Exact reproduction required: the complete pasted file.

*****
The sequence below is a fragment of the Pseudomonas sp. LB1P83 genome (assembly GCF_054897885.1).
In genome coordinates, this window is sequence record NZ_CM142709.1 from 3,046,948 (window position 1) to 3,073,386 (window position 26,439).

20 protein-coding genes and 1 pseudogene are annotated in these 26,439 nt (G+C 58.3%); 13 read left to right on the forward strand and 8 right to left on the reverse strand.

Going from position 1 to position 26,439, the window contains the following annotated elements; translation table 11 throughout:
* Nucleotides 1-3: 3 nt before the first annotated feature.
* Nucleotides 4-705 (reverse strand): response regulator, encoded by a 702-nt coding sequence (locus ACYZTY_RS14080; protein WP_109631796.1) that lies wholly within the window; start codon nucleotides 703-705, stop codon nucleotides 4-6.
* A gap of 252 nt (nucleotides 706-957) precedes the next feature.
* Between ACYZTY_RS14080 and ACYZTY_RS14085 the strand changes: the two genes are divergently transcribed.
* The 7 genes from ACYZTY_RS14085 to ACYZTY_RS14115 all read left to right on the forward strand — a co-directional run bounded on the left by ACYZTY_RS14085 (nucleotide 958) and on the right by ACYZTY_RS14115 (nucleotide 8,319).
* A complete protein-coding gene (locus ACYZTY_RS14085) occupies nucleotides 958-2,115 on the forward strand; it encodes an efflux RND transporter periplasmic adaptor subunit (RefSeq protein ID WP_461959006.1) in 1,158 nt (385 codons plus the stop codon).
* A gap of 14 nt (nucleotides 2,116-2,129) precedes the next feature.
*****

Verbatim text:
The sequence below is a fragment of the Pseudomonas sp. LB1P83 genome (assembly GCF_054897885.1).
In genome coordinates, this window is sequence record NZ_CM142709.1 from 3,046,948 (window position 1) to 3,073,386 (window position 26,439).

20 protein-coding genes and 1 pseudogene are annotated in these 26,439 nt (G+C 58.3%); 13 read left to right on the forward strand and 8 right to left on the reverse strand.

Going from position 1 to position 26,439, the window contains the following annotated elements; translation table 11 throughout:
* Nucleotides 1-3: 3 nt before the first annotated feature.
* Nucleotides 4-705 (reverse strand): response regulator, encoded by a 702-nt coding sequence (locus ACYZTY_RS14080; protein WP_109631796.1) that lies wholly within the window; start codon nucleotides 703-705, stop codon nucleotides 4-6.
* A gap of 252 nt (nucleotides 706-957) precedes the next feature.
* Between ACYZTY_RS14080 and ACYZTY_RS14085 the strand changes: the two genes are divergently transcribed.
* The 7 genes from ACYZTY_RS14085 to ACYZTY_RS14115 all read left to right on the forward strand — a co-directional run bounded on the left by ACYZTY_RS14085 (nucleotide 958) and on the right by ACYZTY_RS14115 (nucleotide 8,319).
* A complete protein-coding gene (locus ACYZTY_RS14085) occupies nucleotides 958-2,115 on the forward strand; it encodes an efflux RND transporter periplasmic adaptor subunit (RefSeq protein ID WP_461959006.1) in 1,158 nt (385 codons plus the stop codon).
* A gap of 14 nt (nucleotides 2,116-2,129) precedes the next feature.